A while back, I worked at a company and I was, essentially, doing a sh*t job. The job itself wasn't sh*t. The job itself was sales. A standard sales role. Get some customers. Make them buy stuff. Cool. But I was sh*t. I wasn't hitting my sales target. I wasn't talking to enough people. The majority of our leads came through Microsoft and I wasn't well known enough within their business to make sure I had a steady stream of leads coming in.
My channel sales game was sh*t. My direct sales game was even worse. I'd sold f*ck all for nine months. Not a penny. Nada. Zero. At the point I thought I was literally going to be fired, my friend, Kate (the one with the hokey cokey mindset) invited me to a conference. A women in tech conference, Reframe. It's a northern meet up aimed at women who maybe don't always have the opportunity to get to conferences down south. You know that single motherhood, divorce, becoming a widow can happen to literally ANYONE, this conference took that into account.
When the hell was the last time you went to a conference and they had FREE CHILDCARE?! I am in no way associated with Reframe, but hot damn,.. ladies if you get a chance to go... DO IT!
I figured if I was going to do naff all sales anyway, I might as well have a nice day out and try and meet some people who might buy some stuff off me. As it happened, I met zero clients that day, but I did go to a talk by Penny Haslam. You know, the one off the tele. She did the business news on BBC Breakfast. And it changed my entire outlook on work. Lightbulb moment.
If you've ever met me before, you'll know I'm not really much of a wallflower. Never one to shy away from the limelight, or keep quiet. But believe it or not, I never really used to shout about what I did at work. I'd tell my boss how fantastic I was when it came to appraisal time but I didn't really use social media to let people know what I did.
In her motivational keynote Make Yourself a Little Bit Famous, Penny Haslam will show you how to power up your profile and get known for what you do. It can also be delivered online, as a workshop or lunch and learn. Read Penny Haslam's rave reviews.
Penny's talk explained why talking about what you do, and making yourself a little bit famous, would help you to take your career to the next level. I now recommend her book to everyone I mentor, actively encouraging people to put themselves out there and share their passion and knowledge with the world.
And you can see from my social media presence that I definitely do not shy away from telling people about what I do for a living now...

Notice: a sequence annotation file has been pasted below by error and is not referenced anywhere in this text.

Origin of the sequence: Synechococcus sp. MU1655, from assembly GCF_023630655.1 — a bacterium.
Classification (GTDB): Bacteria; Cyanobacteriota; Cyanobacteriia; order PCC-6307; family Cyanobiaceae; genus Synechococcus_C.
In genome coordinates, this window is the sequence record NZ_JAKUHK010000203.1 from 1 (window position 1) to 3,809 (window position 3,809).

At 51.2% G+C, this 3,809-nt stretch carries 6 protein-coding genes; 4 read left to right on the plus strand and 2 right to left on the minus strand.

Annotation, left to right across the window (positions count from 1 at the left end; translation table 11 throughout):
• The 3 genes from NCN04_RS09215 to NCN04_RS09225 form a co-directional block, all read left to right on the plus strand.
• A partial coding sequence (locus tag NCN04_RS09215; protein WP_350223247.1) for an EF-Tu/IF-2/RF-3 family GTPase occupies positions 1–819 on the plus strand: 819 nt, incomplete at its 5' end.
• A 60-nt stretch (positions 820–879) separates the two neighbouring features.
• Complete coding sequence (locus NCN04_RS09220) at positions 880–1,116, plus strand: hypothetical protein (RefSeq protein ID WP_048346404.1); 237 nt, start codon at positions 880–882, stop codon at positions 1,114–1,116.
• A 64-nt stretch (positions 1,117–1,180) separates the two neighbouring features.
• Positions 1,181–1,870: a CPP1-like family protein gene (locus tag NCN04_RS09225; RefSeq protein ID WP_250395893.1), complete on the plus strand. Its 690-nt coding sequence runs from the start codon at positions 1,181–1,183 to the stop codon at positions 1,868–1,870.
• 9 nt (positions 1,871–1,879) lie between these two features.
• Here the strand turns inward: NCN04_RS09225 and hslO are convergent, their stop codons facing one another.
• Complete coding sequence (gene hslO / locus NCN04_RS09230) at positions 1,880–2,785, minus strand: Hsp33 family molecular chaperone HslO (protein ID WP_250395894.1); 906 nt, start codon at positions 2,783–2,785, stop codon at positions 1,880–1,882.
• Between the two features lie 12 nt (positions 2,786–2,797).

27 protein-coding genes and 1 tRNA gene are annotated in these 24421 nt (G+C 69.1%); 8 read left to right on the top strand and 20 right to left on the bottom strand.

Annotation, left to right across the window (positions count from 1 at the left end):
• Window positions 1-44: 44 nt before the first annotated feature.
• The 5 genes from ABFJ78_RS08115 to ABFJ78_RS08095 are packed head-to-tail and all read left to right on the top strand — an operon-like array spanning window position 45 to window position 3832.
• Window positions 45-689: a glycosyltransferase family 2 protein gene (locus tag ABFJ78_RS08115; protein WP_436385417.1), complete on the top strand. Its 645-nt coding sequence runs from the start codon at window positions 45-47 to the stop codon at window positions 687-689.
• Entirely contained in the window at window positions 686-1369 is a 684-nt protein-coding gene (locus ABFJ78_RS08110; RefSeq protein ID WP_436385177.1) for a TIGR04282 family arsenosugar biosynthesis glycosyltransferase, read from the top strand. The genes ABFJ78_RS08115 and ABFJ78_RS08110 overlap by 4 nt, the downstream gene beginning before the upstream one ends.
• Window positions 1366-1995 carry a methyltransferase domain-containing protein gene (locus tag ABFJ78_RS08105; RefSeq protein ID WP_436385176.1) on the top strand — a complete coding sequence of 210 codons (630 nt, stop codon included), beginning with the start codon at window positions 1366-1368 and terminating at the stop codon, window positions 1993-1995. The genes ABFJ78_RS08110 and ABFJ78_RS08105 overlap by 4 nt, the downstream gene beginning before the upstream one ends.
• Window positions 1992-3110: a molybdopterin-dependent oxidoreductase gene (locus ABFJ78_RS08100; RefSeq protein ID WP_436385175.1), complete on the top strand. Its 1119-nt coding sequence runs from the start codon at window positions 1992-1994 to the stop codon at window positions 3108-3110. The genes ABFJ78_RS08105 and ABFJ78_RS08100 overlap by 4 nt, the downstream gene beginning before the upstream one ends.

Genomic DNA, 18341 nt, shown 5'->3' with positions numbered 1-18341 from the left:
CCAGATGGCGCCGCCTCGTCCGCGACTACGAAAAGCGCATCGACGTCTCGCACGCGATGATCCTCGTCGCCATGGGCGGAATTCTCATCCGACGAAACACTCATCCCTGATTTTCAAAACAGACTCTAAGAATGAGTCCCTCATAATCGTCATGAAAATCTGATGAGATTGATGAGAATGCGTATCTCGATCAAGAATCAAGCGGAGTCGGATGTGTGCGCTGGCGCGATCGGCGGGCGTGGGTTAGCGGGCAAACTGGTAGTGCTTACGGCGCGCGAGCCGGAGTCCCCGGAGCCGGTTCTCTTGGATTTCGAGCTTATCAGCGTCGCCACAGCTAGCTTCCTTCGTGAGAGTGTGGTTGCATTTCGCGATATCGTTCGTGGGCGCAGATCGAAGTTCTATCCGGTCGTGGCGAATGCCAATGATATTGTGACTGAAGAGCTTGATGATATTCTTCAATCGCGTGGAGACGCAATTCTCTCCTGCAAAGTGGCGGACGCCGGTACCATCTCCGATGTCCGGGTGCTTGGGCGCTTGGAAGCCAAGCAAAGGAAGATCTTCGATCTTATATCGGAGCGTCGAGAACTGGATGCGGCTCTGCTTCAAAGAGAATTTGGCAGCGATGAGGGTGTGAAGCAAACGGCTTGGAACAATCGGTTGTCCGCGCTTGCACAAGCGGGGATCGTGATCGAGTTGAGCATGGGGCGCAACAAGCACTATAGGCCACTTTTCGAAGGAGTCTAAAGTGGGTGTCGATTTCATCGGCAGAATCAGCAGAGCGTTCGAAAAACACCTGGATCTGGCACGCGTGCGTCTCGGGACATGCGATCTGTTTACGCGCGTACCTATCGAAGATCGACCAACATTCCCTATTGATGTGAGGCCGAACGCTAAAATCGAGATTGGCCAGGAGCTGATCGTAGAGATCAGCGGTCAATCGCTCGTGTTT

Without giving away too much of what the book says, one of the bits that really stuck out for me was the concept of PIE. No, not that kind of pie... Penny talks about work being made up of three areas: Performance, Image and Exposure.
Performance is your actual ability. It's about having the right skills to do your role. Image is how others see you and how you see yourself.
Exposure is the important one. It's about getting your name out there. Getting the recognition for your fantastic abilities and showing off your amazing image. This is the area we should be concentrating on if we want to move up the career ladder.
Listening to the talk and then reading the book afterwards made me realise that people aren't going to know how great I am unless I tell them about myself.
And spending all your time working on your skills and perfecting your image is pointless if you never actually get yourself out there. The first thing I did when I left that conference was take Penny's advice and posted a video on LinkedIn. Prior to that day, I would never in a million years have had the confidence to do that. I'd have sat perfecting what I wanted to say, writing a script, doing my hair over and over again, criticising myself, and putting it off until it never happened. I learnt that just getting on and doing something is a much better strategy.
The video I posted was cr*p. I know it was cr*p. I say 'erm' about 100 times in 2 minutes. I forget my point half way through. It is absolutely rubbish. But you know what? I posted it. People watched it. And I didn't die. In fact it kicked off conversations with people about having the confidence to post a video. It got me chatting to people I wouldn't ordinarily have spoken to. It started me on a journey of putting my thoughts and ideas out into the world, to make myself a little bit 'famous'.
Have you got the book?
Make Yourself a Little Bit Famous - by Penny Haslam
In today's noisy market place, it's crucial you find ways to get noticed. This book is jam-packed with stories, advice, case studies and encouragement. Penny shares her pro-tips on: